“Remnants of Christendom continue apace in Christian Zionism and beyond.”
    Aren’t majority “Christian” societies from Russia to Argentina “Christendom”, not just Christian Zionism. No need to overgeneralize or conflate everyone with that. Christian Zionism is probably a fraction of all Christendom.

    It is curious, though, how the most obvious aspect of Jesus confronting the contemporary occupation of Jerusalem is highlighted while Jesus’ Jewishness is barely acknowledged and rarely, if ever, emphasized.

    Jesus’ Jewishness is acknowledged over and over again by basically all Christianity, the theologians of all denominations, Church fathers, etc. It comes up whether you read St Jerome in the 4th century or Fr. Meier’s JESUS: A MARGINAL JEW in he 20th.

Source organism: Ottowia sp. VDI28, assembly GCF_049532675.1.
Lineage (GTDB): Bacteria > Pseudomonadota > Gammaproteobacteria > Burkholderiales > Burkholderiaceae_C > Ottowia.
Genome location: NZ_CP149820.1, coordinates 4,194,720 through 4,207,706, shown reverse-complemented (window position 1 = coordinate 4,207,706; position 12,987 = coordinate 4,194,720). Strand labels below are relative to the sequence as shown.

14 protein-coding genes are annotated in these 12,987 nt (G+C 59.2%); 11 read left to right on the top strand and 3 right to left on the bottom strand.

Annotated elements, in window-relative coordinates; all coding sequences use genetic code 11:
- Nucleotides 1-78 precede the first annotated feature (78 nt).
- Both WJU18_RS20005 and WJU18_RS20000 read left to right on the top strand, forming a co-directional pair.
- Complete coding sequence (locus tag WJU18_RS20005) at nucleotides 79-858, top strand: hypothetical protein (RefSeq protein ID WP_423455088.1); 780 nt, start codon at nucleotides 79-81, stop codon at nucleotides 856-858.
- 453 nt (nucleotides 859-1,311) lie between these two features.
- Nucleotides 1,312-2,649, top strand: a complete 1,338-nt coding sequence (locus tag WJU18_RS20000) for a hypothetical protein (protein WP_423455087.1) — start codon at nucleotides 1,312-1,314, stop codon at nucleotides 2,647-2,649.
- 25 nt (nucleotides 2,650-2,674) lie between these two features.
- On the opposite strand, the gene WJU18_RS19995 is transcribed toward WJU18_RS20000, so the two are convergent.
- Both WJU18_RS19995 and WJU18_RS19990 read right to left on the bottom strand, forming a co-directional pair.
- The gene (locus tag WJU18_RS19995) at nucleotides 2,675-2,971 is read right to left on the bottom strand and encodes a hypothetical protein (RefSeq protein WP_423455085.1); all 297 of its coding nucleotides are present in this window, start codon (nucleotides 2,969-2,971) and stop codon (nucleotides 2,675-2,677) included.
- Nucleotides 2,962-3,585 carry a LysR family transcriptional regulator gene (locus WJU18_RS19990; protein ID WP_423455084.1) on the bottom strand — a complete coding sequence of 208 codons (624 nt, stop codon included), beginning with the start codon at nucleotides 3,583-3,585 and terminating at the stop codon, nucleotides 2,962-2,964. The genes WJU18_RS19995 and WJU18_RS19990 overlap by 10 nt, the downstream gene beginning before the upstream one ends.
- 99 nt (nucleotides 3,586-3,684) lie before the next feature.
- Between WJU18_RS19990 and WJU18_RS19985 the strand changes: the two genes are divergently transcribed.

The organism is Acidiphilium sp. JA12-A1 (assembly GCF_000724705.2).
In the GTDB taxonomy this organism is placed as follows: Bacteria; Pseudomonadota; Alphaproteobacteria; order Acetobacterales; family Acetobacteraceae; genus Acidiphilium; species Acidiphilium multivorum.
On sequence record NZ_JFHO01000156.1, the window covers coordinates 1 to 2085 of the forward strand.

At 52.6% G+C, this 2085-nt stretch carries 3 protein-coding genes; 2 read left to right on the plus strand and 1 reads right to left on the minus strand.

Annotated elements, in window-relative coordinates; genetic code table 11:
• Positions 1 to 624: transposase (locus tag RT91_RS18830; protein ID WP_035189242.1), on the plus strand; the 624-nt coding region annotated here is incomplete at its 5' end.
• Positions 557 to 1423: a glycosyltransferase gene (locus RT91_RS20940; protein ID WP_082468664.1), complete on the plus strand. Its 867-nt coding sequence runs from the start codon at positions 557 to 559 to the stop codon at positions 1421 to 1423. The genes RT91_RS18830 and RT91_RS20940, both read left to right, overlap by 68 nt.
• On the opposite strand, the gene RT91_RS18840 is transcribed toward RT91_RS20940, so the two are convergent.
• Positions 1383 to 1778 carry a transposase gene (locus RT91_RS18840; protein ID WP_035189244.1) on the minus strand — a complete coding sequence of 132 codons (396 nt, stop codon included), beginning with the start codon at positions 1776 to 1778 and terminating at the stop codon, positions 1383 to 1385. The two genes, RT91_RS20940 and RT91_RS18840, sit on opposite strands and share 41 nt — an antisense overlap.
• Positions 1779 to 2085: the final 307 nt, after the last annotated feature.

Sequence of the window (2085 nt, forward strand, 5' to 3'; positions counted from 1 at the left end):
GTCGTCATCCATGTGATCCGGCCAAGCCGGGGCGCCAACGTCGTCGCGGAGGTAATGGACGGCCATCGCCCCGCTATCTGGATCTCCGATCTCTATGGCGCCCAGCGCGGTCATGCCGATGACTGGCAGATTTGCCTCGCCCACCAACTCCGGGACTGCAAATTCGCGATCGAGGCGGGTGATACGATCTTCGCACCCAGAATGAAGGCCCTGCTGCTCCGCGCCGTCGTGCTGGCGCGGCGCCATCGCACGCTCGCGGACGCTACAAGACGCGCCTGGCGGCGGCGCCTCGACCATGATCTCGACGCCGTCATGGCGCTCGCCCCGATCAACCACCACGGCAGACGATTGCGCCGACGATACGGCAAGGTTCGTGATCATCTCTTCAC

BUT he did have views different than the religious mores of his community in terms of, say, observance of the Torah. The concept of ritual cleanliness did not seem very strictly enforced. He did have his followers do the handwashing ritual of phariseeism and modern Judaism, for example.

    The other thing is that Christianity teaches that we are to all be one in Christ whether we are Jewish or not. So in that sense, what is the spiritual need of emphasizing Jesus’ Jewishness far beyond the way that our scholars and preachers and writers repeatedly already do?

  7. John Salisbury on April 2, 2015, 4:59 pm

    Yes Marc I agree with your analysis.It should have rung hollow a long long time ago.